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General News Tue, 29 Oct 2002

BOG had not completed due diligence when loan was passed.

As talks between government and the International Financial Consortium (IFC) for the release of $350 million being the first tranche of the $1billion loan agreement reaches the homestretch, Concord investigations and documentary evidence available indicate that at the time the loan agreement was passed by Parliament in July this year after initial clearance by the Finance Committee of Parliament, the Bank of Ghana (BOG) had not completed its due diligence check on the consortium.

The only information about the consortium that was made available was the Curriculum Vitae (CV) of two of its board members.

The Bank of Ghana (BOG), which is responsible for investigating the background of the consortium, did not complete its work before the Minister of Finance brought the agreement to the floor of the august House for approval.

As at the time Parliament was going on recess, the Bank of Ghana was still making frantic efforts to obtain relevant information on IFC from Dun and Bradstreet, a high profile United States based establishment reputed for its due diligence work.

Dun and Bradstreet, according to Concord?s authoritative sources, could have furnished the government with the due diligence report in 48 hours. However, two months later, the Bank of Ghana (BOG) is yet to confirm that the check has been completed (read later editions of the National Concord for more details).

Undaunted by the flurry of protests from both internal and external sources over the agreement, Finance Minister, Yaw Osafo Maafo, jetted out of the country early this month on a mission to consummate the agreement that took him to Spain, Germany and Britain where he met with the ?shadowy? officials of the consortium.

For the days the tour lasted, he was hobnobbing with the IFC officials- whose identity is yet to be unmasked by government to Ghanaians- in a bid to tie all the loose ends of the agreement and also to secure the release of the first tranche of $350m, Concord gathered.

The only visibly known individual connected to the International Financial Consortium (IFC) is 65-year-old German-American, Horst Schneider, who also heads Chemac Inc, a small New Jersey based company that deals in pressure pumps and pipes.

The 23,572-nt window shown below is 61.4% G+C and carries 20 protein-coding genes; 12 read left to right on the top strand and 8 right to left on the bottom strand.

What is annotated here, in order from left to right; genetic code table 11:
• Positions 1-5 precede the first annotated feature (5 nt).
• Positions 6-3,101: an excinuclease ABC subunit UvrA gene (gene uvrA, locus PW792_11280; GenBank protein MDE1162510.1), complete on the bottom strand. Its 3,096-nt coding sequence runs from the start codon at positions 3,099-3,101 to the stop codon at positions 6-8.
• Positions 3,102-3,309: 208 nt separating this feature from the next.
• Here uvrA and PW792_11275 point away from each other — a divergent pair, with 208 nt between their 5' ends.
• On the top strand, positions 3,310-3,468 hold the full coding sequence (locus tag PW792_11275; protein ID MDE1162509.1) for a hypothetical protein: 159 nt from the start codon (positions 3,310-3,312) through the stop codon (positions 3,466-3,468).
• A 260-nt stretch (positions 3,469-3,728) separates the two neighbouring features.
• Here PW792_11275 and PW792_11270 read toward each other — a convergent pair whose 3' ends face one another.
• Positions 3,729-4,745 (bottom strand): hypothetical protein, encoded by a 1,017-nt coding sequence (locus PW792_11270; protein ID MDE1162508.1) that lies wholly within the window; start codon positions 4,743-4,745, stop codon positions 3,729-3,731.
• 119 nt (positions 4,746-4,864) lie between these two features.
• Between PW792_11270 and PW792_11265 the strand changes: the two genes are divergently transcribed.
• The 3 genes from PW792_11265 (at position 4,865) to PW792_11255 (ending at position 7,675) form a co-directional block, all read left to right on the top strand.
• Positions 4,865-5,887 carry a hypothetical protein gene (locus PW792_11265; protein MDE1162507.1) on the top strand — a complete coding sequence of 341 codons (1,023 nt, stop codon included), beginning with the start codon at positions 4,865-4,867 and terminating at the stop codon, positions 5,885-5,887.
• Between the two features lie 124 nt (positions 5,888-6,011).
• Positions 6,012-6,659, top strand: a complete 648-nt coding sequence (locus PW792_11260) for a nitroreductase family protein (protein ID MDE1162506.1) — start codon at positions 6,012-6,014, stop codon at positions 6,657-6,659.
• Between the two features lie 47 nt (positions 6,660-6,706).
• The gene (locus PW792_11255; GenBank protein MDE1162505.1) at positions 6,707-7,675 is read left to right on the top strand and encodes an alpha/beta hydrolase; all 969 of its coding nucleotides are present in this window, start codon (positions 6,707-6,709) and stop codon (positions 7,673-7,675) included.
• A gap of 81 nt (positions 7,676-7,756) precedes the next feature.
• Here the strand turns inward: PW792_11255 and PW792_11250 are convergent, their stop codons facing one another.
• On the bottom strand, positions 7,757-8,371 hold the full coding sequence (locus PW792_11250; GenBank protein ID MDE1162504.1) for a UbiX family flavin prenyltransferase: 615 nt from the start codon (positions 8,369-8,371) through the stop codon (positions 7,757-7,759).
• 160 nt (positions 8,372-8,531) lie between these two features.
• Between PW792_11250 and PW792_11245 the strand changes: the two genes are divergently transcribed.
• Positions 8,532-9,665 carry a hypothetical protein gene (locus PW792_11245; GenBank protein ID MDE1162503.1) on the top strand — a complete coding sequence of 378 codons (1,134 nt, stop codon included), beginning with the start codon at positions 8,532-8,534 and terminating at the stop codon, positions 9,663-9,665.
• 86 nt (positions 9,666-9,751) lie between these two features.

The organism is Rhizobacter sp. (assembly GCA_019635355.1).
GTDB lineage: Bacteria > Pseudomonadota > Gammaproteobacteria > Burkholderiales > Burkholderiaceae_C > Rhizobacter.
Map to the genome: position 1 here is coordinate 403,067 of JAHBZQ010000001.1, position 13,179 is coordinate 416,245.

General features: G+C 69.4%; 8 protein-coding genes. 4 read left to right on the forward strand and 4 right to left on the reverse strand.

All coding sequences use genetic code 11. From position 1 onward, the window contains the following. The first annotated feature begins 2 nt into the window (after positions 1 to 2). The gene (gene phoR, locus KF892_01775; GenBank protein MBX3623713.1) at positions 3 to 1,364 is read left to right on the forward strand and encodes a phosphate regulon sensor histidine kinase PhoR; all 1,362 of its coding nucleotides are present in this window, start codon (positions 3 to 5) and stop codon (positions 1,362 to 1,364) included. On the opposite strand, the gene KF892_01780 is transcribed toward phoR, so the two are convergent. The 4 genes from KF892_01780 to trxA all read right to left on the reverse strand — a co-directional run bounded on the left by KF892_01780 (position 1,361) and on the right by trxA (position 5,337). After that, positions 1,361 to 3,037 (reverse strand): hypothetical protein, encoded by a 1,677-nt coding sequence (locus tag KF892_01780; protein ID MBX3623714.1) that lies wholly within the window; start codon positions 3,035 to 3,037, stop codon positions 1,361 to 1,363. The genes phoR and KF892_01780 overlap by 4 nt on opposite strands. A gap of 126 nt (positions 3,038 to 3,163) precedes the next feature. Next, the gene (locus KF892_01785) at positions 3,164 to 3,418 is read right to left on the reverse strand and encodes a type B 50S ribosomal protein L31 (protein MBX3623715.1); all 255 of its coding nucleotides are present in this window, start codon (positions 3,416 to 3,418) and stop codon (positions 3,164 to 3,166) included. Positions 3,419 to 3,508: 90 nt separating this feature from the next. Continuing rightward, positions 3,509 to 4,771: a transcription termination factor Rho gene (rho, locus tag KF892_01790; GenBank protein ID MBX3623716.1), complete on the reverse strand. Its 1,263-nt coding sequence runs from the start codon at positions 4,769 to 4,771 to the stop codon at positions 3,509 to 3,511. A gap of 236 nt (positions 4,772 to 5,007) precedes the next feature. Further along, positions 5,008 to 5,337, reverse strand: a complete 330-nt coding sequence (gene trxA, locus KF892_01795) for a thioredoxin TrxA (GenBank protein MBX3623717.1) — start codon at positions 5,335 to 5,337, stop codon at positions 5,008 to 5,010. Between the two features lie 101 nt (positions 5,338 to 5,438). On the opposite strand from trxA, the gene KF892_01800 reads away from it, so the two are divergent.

Concord has gathered that, this current hobnobbing with the company is a move to seek assurance that Ghana is not going to be fleeced.

The officials of the offshore banking company had reportedly assuaged the minister?s anxiety and reservation by reviewing some aspects of the agreement, which may be detrimental to the interest of Ghana.

Concord has learnt that the minister will soon embark on a public relations binge to convince Ghanaians to accept the ?new? deal.

In spite of this, Ghanaians are still divided over the genuineness or otherwise of the International Financial Consortium (IFC) agreement.

Speakers at various fora have not relented in expressing concern at the apparent haste at which the loan transaction was handled without the input of the investment, legal and banking community in the country and the general public.

As talks between government and the International Financial Consortium (IFC) for the release of $350 million being the first tranche of the $1billion loan agreement reaches the homestretch, Concord investigations and documentary evidence available indicate that at the time the loan agreement was passed by Parliament in July this year after initial clearance by the Finance Committee of Parliament, the Bank of Ghana (BOG) had not completed its due diligence check on the consortium.

The only information about the consortium that was made available was the Curriculum Vitae (CV) of two of its board members.

The Bank of Ghana (BOG), which is responsible for investigating the background of the consortium, did not complete its work before the Minister of Finance brought the agreement to the floor of the august House for approval.